St Albert / Ailbhe

Bishop and Patron of the ArchDiocese of Cashel & Emly 7/8th centuries. Feastday: 8th January.

St Albert was also known as Adalbert or Ailb(h)e or Albeus. There is a full Life of St Albert extant and it is complemented by references in the Lives of other Saints of his time. He is said to have been a brother to St Erard of Ratisbon (and Ardagh) (also 8th January) and of St Hildulf of Treves and Moyenmoutier (11th July) and all were Irish of noble parents and all three became Arch-Bishops. They abandoned all worldly concerns

and comforts to follow their Divine Master. All were renowned for their learning and piety. The first ArchBishop of Emly, on the Tipperary/Limerick border, was St Ailbhe (5th century, 12th September), who is not to be confused with this St Albert, even though the names are quite similar. Emly was the principal See in Munster for centuries until the Metropolitan was transferred to Cashel in the time of Cormac Ó Cuilleanán, King and Bishop of Cashel about 895. In those early days, it was the holiest or greatest See that was adjudged the Archbishopric. Such an honour was not fixed for any particular place, e.g. in Leinster; Sletty, Kildare, Glendalough, Clonmore and Ferns held sway at different times. Furthermore, religion was organised more in relation to monasteries and their adjacent political regions, long before the County structure was brought in by the Normans.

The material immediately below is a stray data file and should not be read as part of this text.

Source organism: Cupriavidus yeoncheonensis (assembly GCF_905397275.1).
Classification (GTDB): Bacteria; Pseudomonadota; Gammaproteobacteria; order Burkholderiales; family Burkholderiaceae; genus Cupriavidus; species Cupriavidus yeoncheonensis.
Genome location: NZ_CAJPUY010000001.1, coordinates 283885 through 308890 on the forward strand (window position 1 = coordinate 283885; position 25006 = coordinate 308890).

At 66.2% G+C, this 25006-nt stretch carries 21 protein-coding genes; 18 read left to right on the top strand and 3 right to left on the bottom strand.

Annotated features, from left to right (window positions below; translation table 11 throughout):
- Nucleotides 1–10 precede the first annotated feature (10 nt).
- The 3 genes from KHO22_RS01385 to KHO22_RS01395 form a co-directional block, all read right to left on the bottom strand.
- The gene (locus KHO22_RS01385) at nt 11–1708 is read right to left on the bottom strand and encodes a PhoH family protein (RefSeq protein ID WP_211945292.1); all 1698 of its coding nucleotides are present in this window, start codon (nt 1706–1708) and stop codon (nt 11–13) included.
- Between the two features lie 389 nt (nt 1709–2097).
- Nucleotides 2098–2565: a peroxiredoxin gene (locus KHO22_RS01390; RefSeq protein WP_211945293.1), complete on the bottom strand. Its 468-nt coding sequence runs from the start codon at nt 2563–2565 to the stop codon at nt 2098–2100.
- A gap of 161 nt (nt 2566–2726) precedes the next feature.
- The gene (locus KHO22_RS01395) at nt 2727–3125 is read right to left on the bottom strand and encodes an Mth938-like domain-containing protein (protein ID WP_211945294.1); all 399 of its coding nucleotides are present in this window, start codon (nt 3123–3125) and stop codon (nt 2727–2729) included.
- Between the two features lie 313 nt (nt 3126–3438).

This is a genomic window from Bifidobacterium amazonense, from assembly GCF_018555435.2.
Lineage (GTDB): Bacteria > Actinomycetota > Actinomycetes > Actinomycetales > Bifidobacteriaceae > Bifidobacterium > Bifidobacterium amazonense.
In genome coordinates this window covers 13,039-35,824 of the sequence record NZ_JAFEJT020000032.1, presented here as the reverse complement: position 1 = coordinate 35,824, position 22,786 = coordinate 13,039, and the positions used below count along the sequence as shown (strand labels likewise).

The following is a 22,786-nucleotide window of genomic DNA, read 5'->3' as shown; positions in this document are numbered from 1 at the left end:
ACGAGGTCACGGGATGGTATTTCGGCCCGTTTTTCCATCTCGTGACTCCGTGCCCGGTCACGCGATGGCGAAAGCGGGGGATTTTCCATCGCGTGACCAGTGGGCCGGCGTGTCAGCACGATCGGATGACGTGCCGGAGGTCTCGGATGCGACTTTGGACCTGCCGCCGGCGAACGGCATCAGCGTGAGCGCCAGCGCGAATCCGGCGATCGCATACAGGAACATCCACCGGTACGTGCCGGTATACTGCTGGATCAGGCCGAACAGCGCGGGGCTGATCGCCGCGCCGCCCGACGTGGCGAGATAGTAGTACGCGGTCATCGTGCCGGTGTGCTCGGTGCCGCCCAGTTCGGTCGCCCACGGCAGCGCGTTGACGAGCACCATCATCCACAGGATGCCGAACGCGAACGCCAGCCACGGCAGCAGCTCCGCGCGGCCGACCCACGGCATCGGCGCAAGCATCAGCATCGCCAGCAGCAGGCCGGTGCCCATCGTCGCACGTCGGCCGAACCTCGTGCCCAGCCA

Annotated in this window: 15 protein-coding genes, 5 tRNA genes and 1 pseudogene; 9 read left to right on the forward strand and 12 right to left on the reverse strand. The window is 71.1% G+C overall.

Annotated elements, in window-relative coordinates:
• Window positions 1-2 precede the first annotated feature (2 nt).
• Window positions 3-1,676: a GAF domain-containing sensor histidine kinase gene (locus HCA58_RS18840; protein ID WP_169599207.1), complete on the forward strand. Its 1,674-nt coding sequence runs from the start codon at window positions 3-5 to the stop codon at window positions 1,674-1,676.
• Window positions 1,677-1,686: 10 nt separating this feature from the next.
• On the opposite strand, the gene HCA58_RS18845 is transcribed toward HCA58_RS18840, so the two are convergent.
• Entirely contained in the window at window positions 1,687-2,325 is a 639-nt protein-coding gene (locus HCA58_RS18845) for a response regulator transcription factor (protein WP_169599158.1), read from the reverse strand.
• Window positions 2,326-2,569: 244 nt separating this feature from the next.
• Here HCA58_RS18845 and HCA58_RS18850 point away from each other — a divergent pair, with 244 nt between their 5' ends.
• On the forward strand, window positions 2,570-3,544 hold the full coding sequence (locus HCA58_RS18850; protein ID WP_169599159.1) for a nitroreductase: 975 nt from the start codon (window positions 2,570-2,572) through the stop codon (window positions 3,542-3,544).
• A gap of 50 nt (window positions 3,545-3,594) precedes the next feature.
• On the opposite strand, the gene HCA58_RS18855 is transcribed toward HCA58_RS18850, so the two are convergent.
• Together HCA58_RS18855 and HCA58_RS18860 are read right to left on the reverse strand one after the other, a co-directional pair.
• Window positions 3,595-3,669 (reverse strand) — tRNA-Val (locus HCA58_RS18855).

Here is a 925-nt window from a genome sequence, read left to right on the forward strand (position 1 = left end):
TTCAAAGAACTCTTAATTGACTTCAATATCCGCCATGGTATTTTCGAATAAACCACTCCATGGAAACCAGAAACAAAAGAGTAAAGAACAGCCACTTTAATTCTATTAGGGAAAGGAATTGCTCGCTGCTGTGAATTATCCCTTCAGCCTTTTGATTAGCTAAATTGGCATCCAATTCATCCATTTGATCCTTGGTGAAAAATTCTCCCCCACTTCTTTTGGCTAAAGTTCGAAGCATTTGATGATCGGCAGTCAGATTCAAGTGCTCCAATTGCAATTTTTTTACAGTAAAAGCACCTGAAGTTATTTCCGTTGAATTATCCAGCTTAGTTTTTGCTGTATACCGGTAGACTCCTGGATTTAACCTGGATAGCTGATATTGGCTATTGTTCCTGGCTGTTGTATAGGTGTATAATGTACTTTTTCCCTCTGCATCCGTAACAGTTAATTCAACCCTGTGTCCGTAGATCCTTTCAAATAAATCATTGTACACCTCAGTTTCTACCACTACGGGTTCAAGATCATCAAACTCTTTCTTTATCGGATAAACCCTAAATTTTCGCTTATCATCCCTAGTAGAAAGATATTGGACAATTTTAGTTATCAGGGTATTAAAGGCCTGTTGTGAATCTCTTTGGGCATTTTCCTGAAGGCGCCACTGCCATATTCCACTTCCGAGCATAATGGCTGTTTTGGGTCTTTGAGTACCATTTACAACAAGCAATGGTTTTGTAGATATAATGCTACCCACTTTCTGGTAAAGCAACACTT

Tradition indicates that, at probably different times, all three; Albert, Erard and Hi(l)dulf, as well as many holy companions each time, decided to break all human connections in Ireland and to go abroad to do missionary work. They travelled via France and Germany to reach Rome, following the earlier footsteps of many holy Irishmen. It is said that Hildulf also made a pilgrimage to the Holy Land. He returned and preached with St Deodatus in Germany about 680 – many years before St Boniface, and when the St Deodatus died, St Hildulf became ArchBishop of Treves and Abbot of Moyenmoutier. They were joined by St Albert at a later stage and all three preached in Germany; St Albert at Norica in Bavaria and St Erard in the region of Regensburg/ Ratisbon in Bavaria. The whole history of these three Saints suffers from a lack of certainty regarding dates for the various happenings and some details can be somewhat confusing as regards times.

St Albert decided to visit the Holy Land also and 7 companions went with him. On his return he visited St Virgilius in Salzburg. St Erard soon died and was buried in his Church. St Albert went to Ratisbon but he died shortly afterwards and was interred in the same Church close to St Erard. Miracles took place at his tomb from then on with people being cured of blindness and other infirmities.

St Albert is venerated at Cashel and Ratisbon. He was noted for his self-sacrificing and being angelic in all his missionary, Episcopal and monastic life. As a Confessor and Apostle, he had the spirit of the martyr.

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